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Voter Turnout in Runoff Elections
Stephen G. Wright
The Journal of Politics
Vol. 51, No. 2 (May, 1989), pp. 385-396
Published by: The University of Chicago Press on behalf of the Southern Political Science Association
Stable URL: http://www.jstor.org/stable/2131348
Page Count: 12
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I examine the extent to which voter turnout tends to drop from the primary to the runoff election. Results indicate that turnout declined in almost 77% of all Democratic gubernatorial, senatorial, and congressional runoffs held from 1956 to 1984. The extent of decline is greater in congressional and senatorial runoffs than in gubernatorial runoffs and is especially pronounced in congressional runoffs unaccompanied by gubernatorial or senatorial runoffs. I explore several other determinants of turnout decline, including both contextual and procedural variables. Especially important is the degree of Republican opposition: as the level of Republican viability in a state or constituency increases, so does the relative level of runoff abstention.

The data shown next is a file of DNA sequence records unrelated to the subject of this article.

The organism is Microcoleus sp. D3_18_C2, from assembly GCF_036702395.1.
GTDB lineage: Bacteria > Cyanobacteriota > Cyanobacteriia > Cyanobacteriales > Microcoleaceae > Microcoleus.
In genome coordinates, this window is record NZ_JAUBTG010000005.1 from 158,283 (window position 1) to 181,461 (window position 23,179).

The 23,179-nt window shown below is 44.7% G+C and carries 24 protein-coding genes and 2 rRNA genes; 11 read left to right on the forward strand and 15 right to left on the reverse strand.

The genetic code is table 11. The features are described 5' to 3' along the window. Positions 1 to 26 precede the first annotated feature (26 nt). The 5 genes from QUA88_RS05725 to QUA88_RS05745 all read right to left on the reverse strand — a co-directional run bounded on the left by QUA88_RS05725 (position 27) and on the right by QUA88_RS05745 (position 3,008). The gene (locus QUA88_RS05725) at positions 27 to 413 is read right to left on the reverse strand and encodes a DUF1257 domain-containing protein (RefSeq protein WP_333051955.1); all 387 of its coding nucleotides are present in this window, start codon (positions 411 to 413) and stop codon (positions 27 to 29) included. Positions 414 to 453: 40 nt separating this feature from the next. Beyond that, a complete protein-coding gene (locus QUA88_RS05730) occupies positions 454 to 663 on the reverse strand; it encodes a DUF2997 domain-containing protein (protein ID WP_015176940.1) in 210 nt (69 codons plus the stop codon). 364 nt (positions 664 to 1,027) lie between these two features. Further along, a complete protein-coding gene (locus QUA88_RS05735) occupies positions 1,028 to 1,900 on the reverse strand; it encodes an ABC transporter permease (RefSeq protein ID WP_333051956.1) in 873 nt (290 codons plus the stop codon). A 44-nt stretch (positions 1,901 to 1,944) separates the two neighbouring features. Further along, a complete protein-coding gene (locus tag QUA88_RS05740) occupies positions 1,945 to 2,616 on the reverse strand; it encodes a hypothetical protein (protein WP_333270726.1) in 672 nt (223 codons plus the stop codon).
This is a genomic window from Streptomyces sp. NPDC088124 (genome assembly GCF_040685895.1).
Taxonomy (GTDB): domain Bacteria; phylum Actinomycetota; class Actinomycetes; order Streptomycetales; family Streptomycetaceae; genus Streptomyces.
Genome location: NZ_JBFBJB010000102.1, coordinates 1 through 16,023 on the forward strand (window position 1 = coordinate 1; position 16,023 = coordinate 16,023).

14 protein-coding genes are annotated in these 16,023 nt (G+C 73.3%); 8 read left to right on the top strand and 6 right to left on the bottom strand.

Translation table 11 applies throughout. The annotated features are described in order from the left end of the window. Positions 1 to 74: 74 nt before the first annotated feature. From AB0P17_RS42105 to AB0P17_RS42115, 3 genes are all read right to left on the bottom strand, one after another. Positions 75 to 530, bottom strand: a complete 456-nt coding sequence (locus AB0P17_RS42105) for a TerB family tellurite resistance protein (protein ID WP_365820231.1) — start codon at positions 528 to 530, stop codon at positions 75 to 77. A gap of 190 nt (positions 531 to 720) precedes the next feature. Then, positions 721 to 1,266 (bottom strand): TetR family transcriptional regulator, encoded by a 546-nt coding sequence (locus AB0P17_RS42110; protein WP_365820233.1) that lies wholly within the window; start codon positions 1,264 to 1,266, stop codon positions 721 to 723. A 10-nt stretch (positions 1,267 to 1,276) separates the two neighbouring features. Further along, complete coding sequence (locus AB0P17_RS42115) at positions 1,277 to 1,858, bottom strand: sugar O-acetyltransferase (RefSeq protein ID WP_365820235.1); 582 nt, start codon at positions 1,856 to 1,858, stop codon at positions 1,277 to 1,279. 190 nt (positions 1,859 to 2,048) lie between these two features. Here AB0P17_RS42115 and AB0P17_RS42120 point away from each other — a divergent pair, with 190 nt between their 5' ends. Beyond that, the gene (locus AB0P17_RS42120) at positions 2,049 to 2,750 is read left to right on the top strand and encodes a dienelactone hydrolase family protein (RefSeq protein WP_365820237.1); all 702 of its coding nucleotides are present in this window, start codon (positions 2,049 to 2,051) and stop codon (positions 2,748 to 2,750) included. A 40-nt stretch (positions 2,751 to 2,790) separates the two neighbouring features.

The Journal of Politics © 1989 The University of Chicago Press